He said GPM expects this learning activity can develop a contextual education in Papua, therefore it can eliminate the illiteracy among Papuan generation. “GPM progress is significant since it was built in 2013 to 2018. So it has been 5 years,” he said. Its progress indicator is pupils can read and count. Even one of them can have the second rank in her class. “Currently our challenge is some of the parents are still not trusting us as a group of volunteers who really want to teach,” he said. GPM activist,

Tresia Tekege, said her reason to join this group is because she wants to share her knowledge to her juniors. “I hope that they can be improve and give the best for their country and become a master on this Black Pearl country which is rich with milk and honey,” she said. Represented the parents, the Reverence Welkies Kogoya, appreciated this activity. “We didn’t trust them their presence to teach our children at the beginning, but after five years of their integrity, we believe that they really teach and educate our children,” he said. (*)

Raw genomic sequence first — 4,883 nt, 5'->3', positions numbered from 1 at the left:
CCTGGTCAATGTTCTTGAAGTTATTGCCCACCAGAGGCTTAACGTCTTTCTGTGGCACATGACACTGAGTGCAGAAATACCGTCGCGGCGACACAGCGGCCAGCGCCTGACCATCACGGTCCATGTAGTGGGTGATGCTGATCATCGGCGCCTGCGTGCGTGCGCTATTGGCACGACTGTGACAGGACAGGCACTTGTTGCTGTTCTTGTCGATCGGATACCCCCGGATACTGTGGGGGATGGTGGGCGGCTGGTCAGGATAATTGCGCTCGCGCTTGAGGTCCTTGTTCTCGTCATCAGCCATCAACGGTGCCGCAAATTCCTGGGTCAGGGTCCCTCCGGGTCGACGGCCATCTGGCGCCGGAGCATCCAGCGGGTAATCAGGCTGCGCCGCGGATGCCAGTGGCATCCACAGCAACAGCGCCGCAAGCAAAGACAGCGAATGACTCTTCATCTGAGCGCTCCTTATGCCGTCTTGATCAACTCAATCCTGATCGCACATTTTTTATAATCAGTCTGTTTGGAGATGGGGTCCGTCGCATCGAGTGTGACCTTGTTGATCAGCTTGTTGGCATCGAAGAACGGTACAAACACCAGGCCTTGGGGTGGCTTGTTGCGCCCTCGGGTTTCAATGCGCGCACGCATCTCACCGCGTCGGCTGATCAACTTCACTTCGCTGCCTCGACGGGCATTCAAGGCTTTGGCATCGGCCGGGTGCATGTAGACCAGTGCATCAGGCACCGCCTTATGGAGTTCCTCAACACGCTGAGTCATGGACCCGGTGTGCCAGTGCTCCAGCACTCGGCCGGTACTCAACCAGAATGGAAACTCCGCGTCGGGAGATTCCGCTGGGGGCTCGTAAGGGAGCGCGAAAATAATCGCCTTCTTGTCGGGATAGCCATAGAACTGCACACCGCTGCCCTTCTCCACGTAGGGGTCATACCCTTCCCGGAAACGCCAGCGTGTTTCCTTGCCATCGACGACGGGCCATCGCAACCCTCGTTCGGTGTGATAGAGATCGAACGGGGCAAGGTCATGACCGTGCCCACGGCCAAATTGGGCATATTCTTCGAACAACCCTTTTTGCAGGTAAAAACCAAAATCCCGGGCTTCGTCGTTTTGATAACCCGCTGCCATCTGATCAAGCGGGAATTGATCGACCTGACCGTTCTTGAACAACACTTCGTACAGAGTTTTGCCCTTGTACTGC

Reporter : Agus Pabika


Editor : Pipit Maizier



Arts & Culture

Taparu in Kamoro socioculture

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Kamoro women when sorting out sago caterpillars. – Jubi / Doc

Mimika, Jubi – Each clan in Kamoro has ‘taparu’ or a specific location as a place to find food sources when they encircle rivers and mangroves in the lowland estuary of Mimika District.

A Dutch anthropologist J Power states ‘taparu’ is a local terminology emphasizing the relations of land and its inhabitants. “There are also the names of surrounding neighborhoods taken from the ancestral names,” as written in a book “Taparu Fratri of Mimika-Kamoro ethnic groups in Hiripau Village, East Mimika District, Mimika Regency”, by Dessy Pola Usmany et al. from the Ministry Education and Culture Directorate General of Culture Papua Cultural Value Conservation Center, 2013.